Three Things to Avoid When You’re Angry

“If you become angry, do not let your anger lead you into sin.”

Ephesians 4:26 (GNT)

We all get angry from time to time. We may handle it differently, but none of us can escape the emotion entirely. But just because we get angry doesn’t mean we’re sinning.

The Bible says, “If you become angry, do not let your anger lead you into sin” (Ephesians 4:26 GNT). Paul tells us in this passage not to let our anger lead us into sin. That means that anger isn’t necessarily sin. The truth is, we can deal with our anger in both appropriate and inappropriate ways.

Unfortunately, many of us express our anger in ways that get us further from our goals instead of moving us closer to them.

For example, here are three things to avoid when you’re angry:

Don’t suppress your anger. Don’t store it up inside. When you suppress anger without expressing it in proper ways, it’s like taking a soft drink bottle and shaking it up. One day it’s going to pop! It’ll impact your body eventually. Doctors tell us a number of physical ailments are often brought on by suppressed anger.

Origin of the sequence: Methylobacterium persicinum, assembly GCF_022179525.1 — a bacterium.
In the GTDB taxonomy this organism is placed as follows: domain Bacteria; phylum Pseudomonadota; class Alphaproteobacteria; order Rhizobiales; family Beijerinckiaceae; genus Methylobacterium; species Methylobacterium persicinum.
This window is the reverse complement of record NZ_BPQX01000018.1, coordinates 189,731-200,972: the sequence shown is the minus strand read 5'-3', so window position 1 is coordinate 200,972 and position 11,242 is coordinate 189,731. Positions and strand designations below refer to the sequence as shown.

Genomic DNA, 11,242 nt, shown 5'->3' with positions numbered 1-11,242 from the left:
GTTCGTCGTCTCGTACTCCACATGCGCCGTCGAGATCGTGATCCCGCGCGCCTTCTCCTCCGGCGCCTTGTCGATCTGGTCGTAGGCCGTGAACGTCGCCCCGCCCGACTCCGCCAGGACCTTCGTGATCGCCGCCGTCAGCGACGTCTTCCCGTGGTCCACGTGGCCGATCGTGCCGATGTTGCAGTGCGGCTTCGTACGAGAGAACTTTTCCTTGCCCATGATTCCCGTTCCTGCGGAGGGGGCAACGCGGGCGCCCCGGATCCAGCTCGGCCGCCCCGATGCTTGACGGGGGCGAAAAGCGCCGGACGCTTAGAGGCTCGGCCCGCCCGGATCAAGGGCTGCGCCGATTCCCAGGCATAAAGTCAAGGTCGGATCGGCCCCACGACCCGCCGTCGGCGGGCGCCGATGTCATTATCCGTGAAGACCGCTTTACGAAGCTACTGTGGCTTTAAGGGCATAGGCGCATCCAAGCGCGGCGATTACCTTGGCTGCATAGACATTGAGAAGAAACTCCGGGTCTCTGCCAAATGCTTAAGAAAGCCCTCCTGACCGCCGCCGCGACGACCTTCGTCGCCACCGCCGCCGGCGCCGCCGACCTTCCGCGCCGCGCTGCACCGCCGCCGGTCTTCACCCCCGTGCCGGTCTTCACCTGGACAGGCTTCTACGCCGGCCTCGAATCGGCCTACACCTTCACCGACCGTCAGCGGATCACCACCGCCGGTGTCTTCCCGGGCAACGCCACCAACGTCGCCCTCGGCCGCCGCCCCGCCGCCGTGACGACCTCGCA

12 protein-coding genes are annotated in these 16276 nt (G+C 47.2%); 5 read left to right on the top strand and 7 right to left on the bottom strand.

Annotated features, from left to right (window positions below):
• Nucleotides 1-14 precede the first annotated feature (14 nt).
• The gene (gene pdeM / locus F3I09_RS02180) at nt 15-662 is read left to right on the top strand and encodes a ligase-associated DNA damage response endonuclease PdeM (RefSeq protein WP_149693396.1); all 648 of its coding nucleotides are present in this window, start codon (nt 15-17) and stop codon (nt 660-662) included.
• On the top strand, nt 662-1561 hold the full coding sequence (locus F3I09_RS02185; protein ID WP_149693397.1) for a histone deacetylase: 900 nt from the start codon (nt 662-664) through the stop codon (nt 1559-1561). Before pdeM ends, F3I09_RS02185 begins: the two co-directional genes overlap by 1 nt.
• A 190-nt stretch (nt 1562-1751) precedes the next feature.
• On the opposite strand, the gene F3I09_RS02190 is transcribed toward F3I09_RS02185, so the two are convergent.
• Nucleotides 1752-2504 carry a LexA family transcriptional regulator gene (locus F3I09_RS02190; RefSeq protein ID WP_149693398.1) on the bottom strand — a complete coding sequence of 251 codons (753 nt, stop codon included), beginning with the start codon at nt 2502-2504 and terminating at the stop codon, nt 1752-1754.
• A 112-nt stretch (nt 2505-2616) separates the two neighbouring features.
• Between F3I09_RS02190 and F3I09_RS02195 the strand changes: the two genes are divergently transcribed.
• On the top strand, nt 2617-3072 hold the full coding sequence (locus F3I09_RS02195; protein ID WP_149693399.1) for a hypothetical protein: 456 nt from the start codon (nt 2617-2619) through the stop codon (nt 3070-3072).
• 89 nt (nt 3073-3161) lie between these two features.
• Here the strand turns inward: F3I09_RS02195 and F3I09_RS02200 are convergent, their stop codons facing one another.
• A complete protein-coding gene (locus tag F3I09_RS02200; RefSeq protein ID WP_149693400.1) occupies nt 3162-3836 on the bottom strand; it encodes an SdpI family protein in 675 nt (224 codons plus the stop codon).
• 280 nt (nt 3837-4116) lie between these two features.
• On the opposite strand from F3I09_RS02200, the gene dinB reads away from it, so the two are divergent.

Don’t repress anger. When you repress your anger, you simply deny it’s there. Deny your anger often enough, and you’ll be depressed. When I used to do more counseling, I’d hear many people tell me they were depressed, but they were really just angry. They thought that Christians should never get angry, so they bottled it up inside. Denying anger is a sin. It’s called lying.

Don’t express your anger in inappropriate ways. We can express anger in a variety of inappropriate ways. We pout, spit sarcasm, manipulate, or do something stupid. None of those approaches get us anywhere near the result we’re looking for.

So what should we do with our anger?

Confess it. You don’t just admit the anger, but you also admit the cause. You tell God—and whoever you’re angry with—that you’re frustrated or you feel threatened. The more honest you can be in your relationships, the easier it will be to get to the root causes of your anger.

Here’s the good news about your anger: You may have grown up in a home where anger was consistently expressed in inappropriate ways. Inappropriate anger is learned, but it can be unlearned too.

You don’t have to stay the same. You can start changing how you deal with anger today!

Talk It Over

  • How did your family deal with anger as you were growing up?
  • Which of the three inappropriate ways to deal with anger do you tend to use? What would your family say you tend to use?
  • What anger are you dealing with now? How does God want you to handle it?

Give hope, prayer, and encouragement below. Post a comment & talk about it.